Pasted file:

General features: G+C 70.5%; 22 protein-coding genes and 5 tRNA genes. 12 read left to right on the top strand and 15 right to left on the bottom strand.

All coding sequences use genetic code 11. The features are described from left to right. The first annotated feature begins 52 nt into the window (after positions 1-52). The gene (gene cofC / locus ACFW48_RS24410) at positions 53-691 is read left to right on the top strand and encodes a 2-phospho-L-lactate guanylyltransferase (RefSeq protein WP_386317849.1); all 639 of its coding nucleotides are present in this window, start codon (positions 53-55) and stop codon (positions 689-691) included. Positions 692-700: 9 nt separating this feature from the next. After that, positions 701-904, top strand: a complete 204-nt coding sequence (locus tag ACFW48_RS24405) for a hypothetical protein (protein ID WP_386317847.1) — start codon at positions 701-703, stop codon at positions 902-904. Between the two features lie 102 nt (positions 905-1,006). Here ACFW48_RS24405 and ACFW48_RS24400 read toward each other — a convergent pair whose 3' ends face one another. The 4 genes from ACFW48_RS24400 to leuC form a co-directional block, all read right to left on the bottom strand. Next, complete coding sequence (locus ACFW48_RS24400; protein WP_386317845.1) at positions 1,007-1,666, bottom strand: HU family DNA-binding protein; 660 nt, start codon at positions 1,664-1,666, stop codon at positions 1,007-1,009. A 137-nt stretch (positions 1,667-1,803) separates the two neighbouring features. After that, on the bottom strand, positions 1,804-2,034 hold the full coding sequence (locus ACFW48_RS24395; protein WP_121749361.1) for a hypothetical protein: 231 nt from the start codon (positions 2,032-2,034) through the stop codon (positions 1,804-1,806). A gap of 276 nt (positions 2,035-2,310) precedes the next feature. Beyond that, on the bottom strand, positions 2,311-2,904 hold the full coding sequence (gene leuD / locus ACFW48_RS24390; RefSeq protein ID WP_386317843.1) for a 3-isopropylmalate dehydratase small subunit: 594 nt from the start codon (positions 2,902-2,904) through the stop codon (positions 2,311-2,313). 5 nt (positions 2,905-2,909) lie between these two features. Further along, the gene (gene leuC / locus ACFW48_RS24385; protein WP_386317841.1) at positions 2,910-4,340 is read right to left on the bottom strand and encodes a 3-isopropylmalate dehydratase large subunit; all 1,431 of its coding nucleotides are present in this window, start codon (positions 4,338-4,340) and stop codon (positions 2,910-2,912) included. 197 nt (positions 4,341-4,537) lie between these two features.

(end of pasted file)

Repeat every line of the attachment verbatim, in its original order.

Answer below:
General features: G+C 70.5%; 22 protein-coding genes and 5 tRNA genes. 12 read left to right on the top strand and 15 right to left on the bottom strand.

All coding sequences use genetic code 11. The features are described from left to right. The first annotated feature begins 52 nt into the window (after positions 1-52). The gene (gene cofC / locus ACFW48_RS24410) at positions 53-691 is read left to right on the top strand and encodes a 2-phospho-L-lactate guanylyltransferase (RefSeq protein WP_386317849.1); all 639 of its coding nucleotides are present in this window, start codon (positions 53-55) and stop codon (positions 689-691) included. Positions 692-700: 9 nt separating this feature from the next. After that, positions 701-904, top strand: a complete 204-nt coding sequence (locus tag ACFW48_RS24405) for a hypothetical protein (protein ID WP_386317847.1) — start codon at positions 701-703, stop codon at positions 902-904. Between the two features lie 102 nt (positions 905-1,006). Here ACFW48_RS24405 and ACFW48_RS24400 read toward each other — a convergent pair whose 3' ends face one another. The 4 genes from ACFW48_RS24400 to leuC form a co-directional block, all read right to left on the bottom strand. Next, complete coding sequence (locus ACFW48_RS24400; protein WP_386317845.1) at positions 1,007-1,666, bottom strand: HU family DNA-binding protein; 660 nt, start codon at positions 1,664-1,666, stop codon at positions 1,007-1,009. A 137-nt stretch (positions 1,667-1,803) separates the two neighbouring features. After that, on the bottom strand, positions 1,804-2,034 hold the full coding sequence (locus ACFW48_RS24395; protein WP_121749361.1) for a hypothetical protein: 231 nt from the start codon (positions 2,032-2,034) through the stop codon (positions 1,804-1,806). A gap of 276 nt (positions 2,035-2,310) precedes the next feature. Beyond that, on the bottom strand, positions 2,311-2,904 hold the full coding sequence (gene leuD / locus ACFW48_RS24390; RefSeq protein ID WP_386317843.1) for a 3-isopropylmalate dehydratase small subunit: 594 nt from the start codon (positions 2,902-2,904) through the stop codon (positions 2,311-2,313). 5 nt (positions 2,905-2,909) lie between these two features. Further along, the gene (gene leuC / locus ACFW48_RS24385; protein WP_386317841.1) at positions 2,910-4,340 is read right to left on the bottom strand and encodes a 3-isopropylmalate dehydratase large subunit; all 1,431 of its coding nucleotides are present in this window, start codon (positions 4,338-4,340) and stop codon (positions 2,910-2,912) included. 197 nt (positions 4,341-4,537) lie between these two features.